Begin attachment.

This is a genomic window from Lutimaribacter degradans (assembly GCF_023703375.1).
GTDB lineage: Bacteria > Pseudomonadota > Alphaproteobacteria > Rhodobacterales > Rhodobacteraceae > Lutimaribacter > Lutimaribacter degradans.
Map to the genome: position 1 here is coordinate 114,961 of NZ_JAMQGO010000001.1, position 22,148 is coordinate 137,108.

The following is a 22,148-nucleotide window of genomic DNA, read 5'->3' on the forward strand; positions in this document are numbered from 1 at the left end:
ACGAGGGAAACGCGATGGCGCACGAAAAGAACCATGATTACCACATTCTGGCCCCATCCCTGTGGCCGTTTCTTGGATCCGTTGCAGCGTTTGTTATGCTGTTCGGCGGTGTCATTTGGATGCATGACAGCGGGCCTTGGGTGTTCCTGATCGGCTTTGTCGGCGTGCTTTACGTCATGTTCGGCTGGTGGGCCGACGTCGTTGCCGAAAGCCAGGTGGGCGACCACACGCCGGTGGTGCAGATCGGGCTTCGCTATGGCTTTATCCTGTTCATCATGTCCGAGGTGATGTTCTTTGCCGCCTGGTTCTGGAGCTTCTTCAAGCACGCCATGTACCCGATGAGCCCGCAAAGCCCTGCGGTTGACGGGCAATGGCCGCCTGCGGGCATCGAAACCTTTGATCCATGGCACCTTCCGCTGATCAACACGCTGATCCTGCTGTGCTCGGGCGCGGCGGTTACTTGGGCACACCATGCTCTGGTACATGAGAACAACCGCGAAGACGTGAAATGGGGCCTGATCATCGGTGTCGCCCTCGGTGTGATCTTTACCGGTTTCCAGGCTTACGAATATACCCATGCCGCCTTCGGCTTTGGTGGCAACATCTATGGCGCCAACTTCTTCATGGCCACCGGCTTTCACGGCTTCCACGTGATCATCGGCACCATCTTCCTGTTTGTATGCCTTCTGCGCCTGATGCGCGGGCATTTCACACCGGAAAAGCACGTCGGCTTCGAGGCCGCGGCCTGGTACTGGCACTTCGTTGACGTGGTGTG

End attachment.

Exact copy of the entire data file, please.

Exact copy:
This is a genomic window from Lutimaribacter degradans (assembly GCF_023703375.1).
GTDB lineage: Bacteria > Pseudomonadota > Alphaproteobacteria > Rhodobacterales > Rhodobacteraceae > Lutimaribacter > Lutimaribacter degradans.
Map to the genome: position 1 here is coordinate 114,961 of NZ_JAMQGO010000001.1, position 22,148 is coordinate 137,108.

The following is a 22,148-nucleotide window of genomic DNA, read 5'->3' on the forward strand; positions in this document are numbered from 1 at the left end:
ACGAGGGAAACGCGATGGCGCACGAAAAGAACCATGATTACCACATTCTGGCCCCATCCCTGTGGCCGTTTCTTGGATCCGTTGCAGCGTTTGTTATGCTGTTCGGCGGTGTCATTTGGATGCATGACAGCGGGCCTTGGGTGTTCCTGATCGGCTTTGTCGGCGTGCTTTACGTCATGTTCGGCTGGTGGGCCGACGTCGTTGCCGAAAGCCAGGTGGGCGACCACACGCCGGTGGTGCAGATCGGGCTTCGCTATGGCTTTATCCTGTTCATCATGTCCGAGGTGATGTTCTTTGCCGCCTGGTTCTGGAGCTTCTTCAAGCACGCCATGTACCCGATGAGCCCGCAAAGCCCTGCGGTTGACGGGCAATGGCCGCCTGCGGGCATCGAAACCTTTGATCCATGGCACCTTCCGCTGATCAACACGCTGATCCTGCTGTGCTCGGGCGCGGCGGTTACTTGGGCACACCATGCTCTGGTACATGAGAACAACCGCGAAGACGTGAAATGGGGCCTGATCATCGGTGTCGCCCTCGGTGTGATCTTTACCGGTTTCCAGGCTTACGAATATACCCATGCCGCCTTCGGCTTTGGTGGCAACATCTATGGCGCCAACTTCTTCATGGCCACCGGCTTTCACGGCTTCCACGTGATCATCGGCACCATCTTCCTGTTTGTATGCCTTCTGCGCCTGATGCGCGGGCATTTCACACCGGAAAAGCACGTCGGCTTCGAGGCCGCGGCCTGGTACTGGCACTTCGTTGACGTGGTGTG